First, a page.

Filmmaker to honour brother killed in oilfield accident

Guy Ouellette was easy going. He was simply laid back and had a great sense of humour making him quite funny.

Son, brother, husband, father, and friend; Guy is continually remembered. His personality and sense of humour shines through today in his daughter, Madison, and his looks in his son, Alex, according to Guy's sister, Dianne.

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Guy lost his life working on the rigs in 2009 near Kisbey when a service rig fell. Though others at the site attempted to save his life, it was to no avail. He would be pronounced dead in the ambulance on the way to the hospital.

The 39-year-old would leave behind his family and friends, with Dianne, a filmmaker, feeling the need to share her brother's story.

Dianne, the New Media Studio Manager at the University of Regina, has been considering creating a documentary on her brother's life since Guy's passing but only recently began working on it.

"I've been making film since the 90s and the day my brother died was one of the worst days..." Dianne explained. "I think, pretty much from the day he died, in my head, I knew I had to tell his story."

Initially Dianne and her family were concerned questions which would have led her in a very different direction than her current one.

"...we used to you know, who's to blame? Who did this?" Dianne said. "But after a while you realize that's not the important part of the story, the important part of the story is who was Guy, what happened to him, and can we maybe get a message out there to someone else who feels unsafe at work someday and remembers this [the documentary] and goes, 'You know what, my family is more important, I'm going home.'"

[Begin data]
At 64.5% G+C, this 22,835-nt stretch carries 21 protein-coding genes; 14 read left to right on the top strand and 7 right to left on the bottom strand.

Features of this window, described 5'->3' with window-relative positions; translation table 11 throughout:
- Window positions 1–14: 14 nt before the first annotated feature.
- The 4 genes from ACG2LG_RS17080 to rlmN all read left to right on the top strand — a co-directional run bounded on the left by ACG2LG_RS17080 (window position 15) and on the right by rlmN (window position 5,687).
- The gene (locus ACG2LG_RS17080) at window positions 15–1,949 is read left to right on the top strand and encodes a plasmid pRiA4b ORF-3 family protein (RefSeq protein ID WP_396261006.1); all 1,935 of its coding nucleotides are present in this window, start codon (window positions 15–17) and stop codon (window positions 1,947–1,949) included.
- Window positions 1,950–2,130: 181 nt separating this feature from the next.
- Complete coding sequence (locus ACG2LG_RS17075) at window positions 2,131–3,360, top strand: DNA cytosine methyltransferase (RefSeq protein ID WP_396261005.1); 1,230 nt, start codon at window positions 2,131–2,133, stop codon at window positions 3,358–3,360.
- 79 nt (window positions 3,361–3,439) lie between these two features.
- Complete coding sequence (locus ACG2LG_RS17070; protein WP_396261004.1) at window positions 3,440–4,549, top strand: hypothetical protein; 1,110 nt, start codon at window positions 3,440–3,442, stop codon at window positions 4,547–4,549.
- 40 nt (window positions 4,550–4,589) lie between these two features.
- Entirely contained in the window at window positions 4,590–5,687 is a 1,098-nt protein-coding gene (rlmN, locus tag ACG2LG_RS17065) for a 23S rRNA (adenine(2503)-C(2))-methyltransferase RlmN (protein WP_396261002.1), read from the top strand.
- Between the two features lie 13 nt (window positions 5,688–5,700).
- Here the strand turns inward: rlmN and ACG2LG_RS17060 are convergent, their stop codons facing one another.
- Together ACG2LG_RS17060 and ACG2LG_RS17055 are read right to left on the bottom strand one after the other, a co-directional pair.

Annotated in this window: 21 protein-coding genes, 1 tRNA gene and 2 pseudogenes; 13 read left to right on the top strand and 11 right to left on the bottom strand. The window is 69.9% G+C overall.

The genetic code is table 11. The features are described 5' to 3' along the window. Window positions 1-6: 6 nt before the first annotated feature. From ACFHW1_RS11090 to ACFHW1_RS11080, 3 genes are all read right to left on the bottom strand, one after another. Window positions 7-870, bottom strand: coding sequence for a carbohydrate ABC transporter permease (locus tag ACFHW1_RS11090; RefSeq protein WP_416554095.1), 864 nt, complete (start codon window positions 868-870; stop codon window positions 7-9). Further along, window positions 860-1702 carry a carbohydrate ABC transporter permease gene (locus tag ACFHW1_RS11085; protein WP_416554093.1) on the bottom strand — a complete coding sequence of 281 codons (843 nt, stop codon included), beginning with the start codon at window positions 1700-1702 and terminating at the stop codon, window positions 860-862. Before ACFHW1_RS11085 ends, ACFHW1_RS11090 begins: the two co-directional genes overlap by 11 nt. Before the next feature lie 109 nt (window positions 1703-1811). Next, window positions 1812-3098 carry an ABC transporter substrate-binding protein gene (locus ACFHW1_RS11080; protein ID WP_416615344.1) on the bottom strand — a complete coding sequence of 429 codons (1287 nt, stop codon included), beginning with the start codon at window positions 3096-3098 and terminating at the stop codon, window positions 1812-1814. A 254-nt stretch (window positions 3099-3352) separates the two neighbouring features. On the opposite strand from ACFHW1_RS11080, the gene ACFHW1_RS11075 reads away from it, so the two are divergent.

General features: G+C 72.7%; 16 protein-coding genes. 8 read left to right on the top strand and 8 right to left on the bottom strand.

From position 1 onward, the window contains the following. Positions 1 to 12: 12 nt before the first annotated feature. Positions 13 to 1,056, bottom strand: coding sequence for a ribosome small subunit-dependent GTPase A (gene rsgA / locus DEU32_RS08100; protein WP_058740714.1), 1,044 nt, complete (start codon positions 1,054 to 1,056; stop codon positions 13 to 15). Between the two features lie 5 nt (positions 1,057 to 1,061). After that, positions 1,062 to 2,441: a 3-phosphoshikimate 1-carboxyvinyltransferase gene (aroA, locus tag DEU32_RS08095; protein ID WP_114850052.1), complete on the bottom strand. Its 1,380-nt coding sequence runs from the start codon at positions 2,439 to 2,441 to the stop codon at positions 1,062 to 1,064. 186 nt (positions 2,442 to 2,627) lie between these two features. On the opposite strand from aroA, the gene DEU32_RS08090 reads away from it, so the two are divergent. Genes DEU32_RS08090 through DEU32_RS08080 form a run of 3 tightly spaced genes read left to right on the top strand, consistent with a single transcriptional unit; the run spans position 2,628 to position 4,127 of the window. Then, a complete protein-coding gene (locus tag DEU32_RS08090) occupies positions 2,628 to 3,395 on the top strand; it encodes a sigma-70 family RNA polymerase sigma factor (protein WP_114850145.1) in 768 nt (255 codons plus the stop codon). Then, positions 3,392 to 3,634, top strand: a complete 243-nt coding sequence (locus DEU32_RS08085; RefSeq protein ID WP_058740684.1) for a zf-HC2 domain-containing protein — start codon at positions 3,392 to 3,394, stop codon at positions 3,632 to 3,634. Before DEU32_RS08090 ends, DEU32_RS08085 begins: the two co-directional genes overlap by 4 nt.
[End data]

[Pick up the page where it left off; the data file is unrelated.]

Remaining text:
Dianne was recently given a grant from the Canada Council of Arts, which propelled her into beginning her project about Guy's life. Though she initially started writing it a few months following Guy's accident, it has taken a number of years for Dianne to complete it.

"I started working at the University in March 2013, so I became very inspired by the creative people on campus," Dianne explained. "So, I decided I could write this grant... and I thought, 'Oh well, if I don't get the grant I'll work on it on my own. It might take me 10 years, but I'll get it done.'"

Though thinking of the project for the past few years, she is now excited to finish it but it is somewhat bittersweet as her mother, Judy Feduk, passed last June.

"...she... called me all the time and, 'You have to make this film,' she would tell me and I'd go, 'Don't worry, I will.'"

Dianne will now dedicate the film to her mother, while it will also be made in loving memory of Guy to help others make the decision to put their safety first. Though Guy's accident is still being investigated, there is speculation that Guy and his coworkers shouldn't have been out in the cold that day.

"This is more of a humanistic approach geared towards screenings in small towns, film festivals, and maybe even safety conferences," Dianne explained.

"Nothing will bring Guy back, but at least I can share his story and he'll be remembered... I think he deserves that, to honour his memory."

Dianne has received much support from family and friends, with Guy's friends volunteering to hold cameras or help with anything they can, which will see one of Guy's best friends, Gary Sagan tell stories about his friend.

The film, which Dianne has began filming and will be out in the area this summer to finish, will be approximately 40 minutes long and is set to be complete by October 2015, with Dianne intending to screen the film in smaller towns throughout Saskatchewan.

"I know there'll be a lot of people who won't have access to it, who will want to see it, who knew Guy or knew my mom, knew me, or even who know Dennis [Feduk] my step-dad..." Dianne said.

Ultimately the documentary is an outlet for Dianne to express herself, but is something many people will be able to relate to.

"Life goes on, it's sad, you never forget them and you hold them close to your heart... with this film, being able to tell Guy's story, it will hopefully impact somebody in the future enough, that if they do feel unsafe, they will walk away," Dianne explained. "Your job isn't your life, and a lot of people forget that."

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